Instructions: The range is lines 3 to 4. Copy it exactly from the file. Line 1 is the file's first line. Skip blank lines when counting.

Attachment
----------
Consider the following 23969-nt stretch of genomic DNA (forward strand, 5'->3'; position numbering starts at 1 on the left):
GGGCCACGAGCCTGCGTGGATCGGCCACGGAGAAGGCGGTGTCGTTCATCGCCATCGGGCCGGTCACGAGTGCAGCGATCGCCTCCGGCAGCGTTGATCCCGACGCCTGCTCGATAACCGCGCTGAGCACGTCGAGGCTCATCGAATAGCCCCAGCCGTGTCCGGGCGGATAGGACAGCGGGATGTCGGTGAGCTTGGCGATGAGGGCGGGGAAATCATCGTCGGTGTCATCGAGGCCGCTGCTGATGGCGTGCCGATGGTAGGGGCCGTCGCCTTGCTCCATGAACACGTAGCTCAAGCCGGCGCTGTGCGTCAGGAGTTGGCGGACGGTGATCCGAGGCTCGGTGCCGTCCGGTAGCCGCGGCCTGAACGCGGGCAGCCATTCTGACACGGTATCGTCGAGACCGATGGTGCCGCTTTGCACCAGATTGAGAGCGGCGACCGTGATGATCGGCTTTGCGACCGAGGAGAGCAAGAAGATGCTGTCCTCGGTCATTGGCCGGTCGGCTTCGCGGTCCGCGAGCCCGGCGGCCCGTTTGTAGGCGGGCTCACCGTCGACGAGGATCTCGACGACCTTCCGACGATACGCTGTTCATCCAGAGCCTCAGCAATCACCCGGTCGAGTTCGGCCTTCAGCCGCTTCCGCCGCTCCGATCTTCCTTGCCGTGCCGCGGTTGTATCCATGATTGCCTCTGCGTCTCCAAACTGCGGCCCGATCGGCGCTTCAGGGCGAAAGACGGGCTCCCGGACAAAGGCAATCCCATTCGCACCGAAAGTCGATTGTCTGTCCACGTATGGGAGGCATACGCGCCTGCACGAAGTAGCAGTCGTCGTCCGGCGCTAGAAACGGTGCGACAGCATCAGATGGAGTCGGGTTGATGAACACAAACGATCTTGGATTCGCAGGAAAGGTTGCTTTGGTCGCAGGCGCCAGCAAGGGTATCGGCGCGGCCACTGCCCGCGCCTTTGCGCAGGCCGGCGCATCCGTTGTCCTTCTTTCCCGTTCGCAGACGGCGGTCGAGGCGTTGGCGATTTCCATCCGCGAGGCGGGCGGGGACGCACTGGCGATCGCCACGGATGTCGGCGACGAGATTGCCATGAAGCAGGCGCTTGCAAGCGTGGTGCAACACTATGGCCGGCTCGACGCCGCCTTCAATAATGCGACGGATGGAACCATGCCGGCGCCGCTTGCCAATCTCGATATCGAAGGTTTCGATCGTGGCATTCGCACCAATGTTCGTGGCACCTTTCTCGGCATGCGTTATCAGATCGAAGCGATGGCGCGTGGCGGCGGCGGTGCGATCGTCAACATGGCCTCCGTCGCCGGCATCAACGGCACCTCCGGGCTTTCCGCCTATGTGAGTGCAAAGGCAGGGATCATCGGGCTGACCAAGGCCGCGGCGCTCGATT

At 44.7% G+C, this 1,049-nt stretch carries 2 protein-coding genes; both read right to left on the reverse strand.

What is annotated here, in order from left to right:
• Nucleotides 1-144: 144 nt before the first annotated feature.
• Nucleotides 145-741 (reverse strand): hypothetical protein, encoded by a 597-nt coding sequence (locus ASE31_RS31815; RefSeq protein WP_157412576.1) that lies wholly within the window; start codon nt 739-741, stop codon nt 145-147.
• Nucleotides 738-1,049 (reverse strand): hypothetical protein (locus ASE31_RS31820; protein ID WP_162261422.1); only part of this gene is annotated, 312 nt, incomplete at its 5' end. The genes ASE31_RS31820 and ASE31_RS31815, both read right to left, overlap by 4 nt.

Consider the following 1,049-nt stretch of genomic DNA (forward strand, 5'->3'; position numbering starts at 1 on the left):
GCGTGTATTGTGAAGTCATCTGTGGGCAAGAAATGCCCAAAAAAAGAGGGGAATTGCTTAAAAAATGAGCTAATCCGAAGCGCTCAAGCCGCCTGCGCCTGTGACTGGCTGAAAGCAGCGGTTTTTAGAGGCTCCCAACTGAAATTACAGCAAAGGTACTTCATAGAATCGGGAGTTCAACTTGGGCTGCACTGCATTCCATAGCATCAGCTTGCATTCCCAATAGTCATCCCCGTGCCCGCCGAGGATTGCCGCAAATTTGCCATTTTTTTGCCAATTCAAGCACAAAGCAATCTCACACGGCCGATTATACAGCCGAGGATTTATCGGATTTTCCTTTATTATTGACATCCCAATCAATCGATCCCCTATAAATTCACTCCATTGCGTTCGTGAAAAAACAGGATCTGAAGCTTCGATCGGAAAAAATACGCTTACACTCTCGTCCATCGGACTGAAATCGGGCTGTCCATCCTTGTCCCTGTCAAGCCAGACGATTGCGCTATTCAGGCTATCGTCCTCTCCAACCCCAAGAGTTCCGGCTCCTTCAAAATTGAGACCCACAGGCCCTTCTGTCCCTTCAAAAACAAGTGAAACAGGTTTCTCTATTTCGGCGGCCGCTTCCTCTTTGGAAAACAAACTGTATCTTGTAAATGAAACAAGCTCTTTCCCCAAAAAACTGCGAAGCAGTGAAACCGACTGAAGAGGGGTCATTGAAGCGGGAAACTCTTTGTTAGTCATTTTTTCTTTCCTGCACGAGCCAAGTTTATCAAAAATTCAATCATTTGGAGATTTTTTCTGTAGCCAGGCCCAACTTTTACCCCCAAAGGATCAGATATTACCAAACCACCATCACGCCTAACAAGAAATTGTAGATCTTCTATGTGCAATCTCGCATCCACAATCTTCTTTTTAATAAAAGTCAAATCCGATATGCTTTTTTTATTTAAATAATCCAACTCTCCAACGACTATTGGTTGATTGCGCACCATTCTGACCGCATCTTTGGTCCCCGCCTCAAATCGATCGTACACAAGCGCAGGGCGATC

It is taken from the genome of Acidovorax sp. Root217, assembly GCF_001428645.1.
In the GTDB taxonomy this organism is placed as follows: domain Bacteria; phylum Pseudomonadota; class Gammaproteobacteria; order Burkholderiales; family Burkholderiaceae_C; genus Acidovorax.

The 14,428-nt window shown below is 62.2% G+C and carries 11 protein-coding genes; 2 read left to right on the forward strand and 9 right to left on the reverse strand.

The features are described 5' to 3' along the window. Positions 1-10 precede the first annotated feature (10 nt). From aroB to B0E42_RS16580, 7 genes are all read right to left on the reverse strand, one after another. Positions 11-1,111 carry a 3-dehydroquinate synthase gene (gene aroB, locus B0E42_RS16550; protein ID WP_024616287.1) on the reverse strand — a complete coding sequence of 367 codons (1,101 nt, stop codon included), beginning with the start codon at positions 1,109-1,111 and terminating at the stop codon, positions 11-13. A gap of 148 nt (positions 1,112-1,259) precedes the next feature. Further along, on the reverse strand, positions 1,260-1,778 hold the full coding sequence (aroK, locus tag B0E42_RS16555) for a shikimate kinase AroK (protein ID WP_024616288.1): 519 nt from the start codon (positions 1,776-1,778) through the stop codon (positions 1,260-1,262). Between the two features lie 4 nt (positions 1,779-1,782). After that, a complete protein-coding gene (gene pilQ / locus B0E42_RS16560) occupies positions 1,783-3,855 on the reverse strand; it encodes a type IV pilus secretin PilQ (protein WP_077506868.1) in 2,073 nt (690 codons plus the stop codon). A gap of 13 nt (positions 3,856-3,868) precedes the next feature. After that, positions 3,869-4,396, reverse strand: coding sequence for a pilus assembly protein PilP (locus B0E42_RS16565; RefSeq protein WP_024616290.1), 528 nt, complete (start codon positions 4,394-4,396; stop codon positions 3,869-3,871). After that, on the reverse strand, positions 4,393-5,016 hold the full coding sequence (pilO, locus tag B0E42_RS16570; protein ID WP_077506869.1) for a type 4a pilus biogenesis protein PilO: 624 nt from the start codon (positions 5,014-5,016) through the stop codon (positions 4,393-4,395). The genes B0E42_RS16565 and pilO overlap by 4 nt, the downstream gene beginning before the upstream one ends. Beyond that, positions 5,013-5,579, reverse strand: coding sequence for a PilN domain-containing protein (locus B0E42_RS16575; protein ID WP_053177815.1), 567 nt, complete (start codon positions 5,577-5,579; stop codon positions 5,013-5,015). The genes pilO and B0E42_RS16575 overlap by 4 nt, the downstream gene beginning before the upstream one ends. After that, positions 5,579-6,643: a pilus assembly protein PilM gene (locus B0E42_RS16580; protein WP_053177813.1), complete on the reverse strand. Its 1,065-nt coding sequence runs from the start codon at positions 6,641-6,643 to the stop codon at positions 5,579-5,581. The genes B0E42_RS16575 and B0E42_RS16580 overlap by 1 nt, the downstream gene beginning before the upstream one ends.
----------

At 44.7% G+C, this 1,049-nt stretch carries 2 protein-coding genes; both read right to left on the reverse strand.

What is annotated here, in order from left to right: